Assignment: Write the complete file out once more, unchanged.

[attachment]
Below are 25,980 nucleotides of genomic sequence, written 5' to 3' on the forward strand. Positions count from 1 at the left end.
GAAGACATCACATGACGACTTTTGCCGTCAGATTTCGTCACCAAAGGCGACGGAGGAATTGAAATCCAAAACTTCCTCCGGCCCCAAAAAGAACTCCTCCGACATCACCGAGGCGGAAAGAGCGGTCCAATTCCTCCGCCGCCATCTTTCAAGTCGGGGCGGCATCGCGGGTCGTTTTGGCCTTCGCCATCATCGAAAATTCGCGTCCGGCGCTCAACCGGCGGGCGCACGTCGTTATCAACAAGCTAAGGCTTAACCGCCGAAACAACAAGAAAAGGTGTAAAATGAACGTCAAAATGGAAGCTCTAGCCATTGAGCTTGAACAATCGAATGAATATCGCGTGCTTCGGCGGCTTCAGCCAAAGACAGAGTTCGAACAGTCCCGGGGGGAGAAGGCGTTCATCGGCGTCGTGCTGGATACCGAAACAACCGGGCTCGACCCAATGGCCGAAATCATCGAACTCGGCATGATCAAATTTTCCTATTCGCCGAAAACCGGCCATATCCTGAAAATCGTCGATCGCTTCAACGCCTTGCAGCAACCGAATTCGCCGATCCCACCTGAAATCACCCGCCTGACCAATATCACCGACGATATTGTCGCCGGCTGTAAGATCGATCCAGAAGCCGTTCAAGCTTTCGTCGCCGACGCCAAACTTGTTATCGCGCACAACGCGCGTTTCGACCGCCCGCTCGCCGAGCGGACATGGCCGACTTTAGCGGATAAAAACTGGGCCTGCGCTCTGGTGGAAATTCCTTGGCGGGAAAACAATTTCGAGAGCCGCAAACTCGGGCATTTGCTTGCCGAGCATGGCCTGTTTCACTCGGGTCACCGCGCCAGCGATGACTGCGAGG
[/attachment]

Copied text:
Below are 25,980 nucleotides of genomic sequence, written 5' to 3' on the forward strand. Positions count from 1 at the left end.
GAAGACATCACATGACGACTTTTGCCGTCAGATTTCGTCACCAAAGGCGACGGAGGAATTGAAATCCAAAACTTCCTCCGGCCCCAAAAAGAACTCCTCCGACATCACCGAGGCGGAAAGAGCGGTCCAATTCCTCCGCCGCCATCTTTCAAGTCGGGGCGGCATCGCGGGTCGTTTTGGCCTTCGCCATCATCGAAAATTCGCGTCCGGCGCTCAACCGGCGGGCGCACGTCGTTATCAACAAGCTAAGGCTTAACCGCCGAAACAACAAGAAAAGGTGTAAAATGAACGTCAAAATGGAAGCTCTAGCCATTGAGCTTGAACAATCGAATGAATATCGCGTGCTTCGGCGGCTTCAGCCAAAGACAGAGTTCGAACAGTCCCGGGGGGAGAAGGCGTTCATCGGCGTCGTGCTGGATACCGAAACAACCGGGCTCGACCCAATGGCCGAAATCATCGAACTCGGCATGATCAAATTTTCCTATTCGCCGAAAACCGGCCATATCCTGAAAATCGTCGATCGCTTCAACGCCTTGCAGCAACCGAATTCGCCGATCCCACCTGAAATCACCCGCCTGACCAATATCACCGACGATATTGTCGCCGGCTGTAAGATCGATCCAGAAGCCGTTCAAGCTTTCGTCGCCGACGCCAAACTTGTTATCGCGCACAACGCGCGTTTCGACCGCCCGCTCGCCGAGCGGACATGGCCGACTTTAGCGGATAAAAACTGGGCCTGCGCTCTGGTGGAAATTCCTTGGCGGGAAAACAATTTCGAGAGCCGCAAACTCGGGCATTTGCTTGCCGAGCATGGCCTGTTTCACTCGGGTCACCGCGCCAGCGATGACTGCGAGG